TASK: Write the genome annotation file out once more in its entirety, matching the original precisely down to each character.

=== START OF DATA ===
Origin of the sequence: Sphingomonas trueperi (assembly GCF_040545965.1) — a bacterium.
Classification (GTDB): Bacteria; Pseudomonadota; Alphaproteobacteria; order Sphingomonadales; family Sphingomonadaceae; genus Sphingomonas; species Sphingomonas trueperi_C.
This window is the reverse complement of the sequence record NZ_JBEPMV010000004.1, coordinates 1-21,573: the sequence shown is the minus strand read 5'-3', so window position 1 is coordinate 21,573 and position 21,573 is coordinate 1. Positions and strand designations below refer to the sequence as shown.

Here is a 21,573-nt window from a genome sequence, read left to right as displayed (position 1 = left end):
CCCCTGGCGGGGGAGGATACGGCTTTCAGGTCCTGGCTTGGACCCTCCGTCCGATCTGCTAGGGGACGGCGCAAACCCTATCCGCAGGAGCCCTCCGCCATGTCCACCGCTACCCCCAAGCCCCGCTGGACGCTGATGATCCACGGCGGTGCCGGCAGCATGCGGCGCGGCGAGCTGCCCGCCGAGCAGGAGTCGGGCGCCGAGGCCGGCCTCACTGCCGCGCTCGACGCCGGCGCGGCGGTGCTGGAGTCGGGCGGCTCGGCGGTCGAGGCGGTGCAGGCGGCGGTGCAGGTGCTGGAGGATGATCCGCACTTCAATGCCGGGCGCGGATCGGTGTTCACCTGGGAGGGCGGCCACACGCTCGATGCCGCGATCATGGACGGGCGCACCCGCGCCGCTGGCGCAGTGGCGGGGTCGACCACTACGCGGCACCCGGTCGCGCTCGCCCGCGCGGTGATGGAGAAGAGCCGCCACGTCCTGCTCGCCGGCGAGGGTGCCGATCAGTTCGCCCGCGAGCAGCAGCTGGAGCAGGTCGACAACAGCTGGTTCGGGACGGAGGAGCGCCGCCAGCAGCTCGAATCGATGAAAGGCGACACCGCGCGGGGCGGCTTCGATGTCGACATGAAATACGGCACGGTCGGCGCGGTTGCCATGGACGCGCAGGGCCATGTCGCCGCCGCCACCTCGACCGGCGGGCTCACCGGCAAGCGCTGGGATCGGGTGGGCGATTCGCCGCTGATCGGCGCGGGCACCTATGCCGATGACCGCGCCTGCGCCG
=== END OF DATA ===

Origin of the sequence: Sphingomonas trueperi (assembly GCF_040545965.1) — a bacterium.
Classification (GTDB): Bacteria; Pseudomonadota; Alphaproteobacteria; order Sphingomonadales; family Sphingomonadaceae; genus Sphingomonas; species Sphingomonas trueperi_C.
This window is the reverse complement of the sequence record NZ_JBEPMV010000004.1, coordinates 1-21,573: the sequence shown is the minus strand read 5'-3', so window position 1 is coordinate 21,573 and position 21,573 is coordinate 1. Positions and strand designations below refer to the sequence as shown.

Here is a 21,573-nt window from a genome sequence, read left to right as displayed (position 1 = left end):
CCCCTGGCGGGGGAGGATACGGCTTTCAGGTCCTGGCTTGGACCCTCCGTCCGATCTGCTAGGGGACGGCGCAAACCCTATCCGCAGGAGCCCTCCGCCATGTCCACCGCTACCCCCAAGCCCCGCTGGACGCTGATGATCCACGGCGGTGCCGGCAGCATGCGGCGCGGCGAGCTGCCCGCCGAGCAGGAGTCGGGCGCCGAGGCCGGCCTCACTGCCGCGCTCGACGCCGGCGCGGCGGTGCTGGAGTCGGGCGGCTCGGCGGTCGAGGCGGTGCAGGCGGCGGTGCAGGTGCTGGAGGATGATCCGCACTTCAATGCCGGGCGCGGATCGGTGTTCACCTGGGAGGGCGGCCACACGCTCGATGCCGCGATCATGGACGGGCGCACCCGCGCCGCTGGCGCAGTGGCGGGGTCGACCACTACGCGGCACCCGGTCGCGCTCGCCCGCGCGGTGATGGAGAAGAGCCGCCACGTCCTGCTCGCCGGCGAGGGTGCCGATCAGTTCGCCCGCGAGCAGCAGCTGGAGCAGGTCGACAACAGCTGGTTCGGGACGGAGGAGCGCCGCCAGCAGCTCGAATCGATGAAAGGCGACACCGCGCGGGGCGGCTTCGATGTCGACATGAAATACGGCACGGTCGGCGCGGTTGCCATGGACGCGCAGGGCCATGTCGCCGCCGCCACCTCGACCGGCGGGCTCACCGGCAAGCGCTGGGATCGGGTGGGCGATTCGCCGCTGATCGGCGCGGGCACCTATGCCGATGACCGCGCCTGCGCCG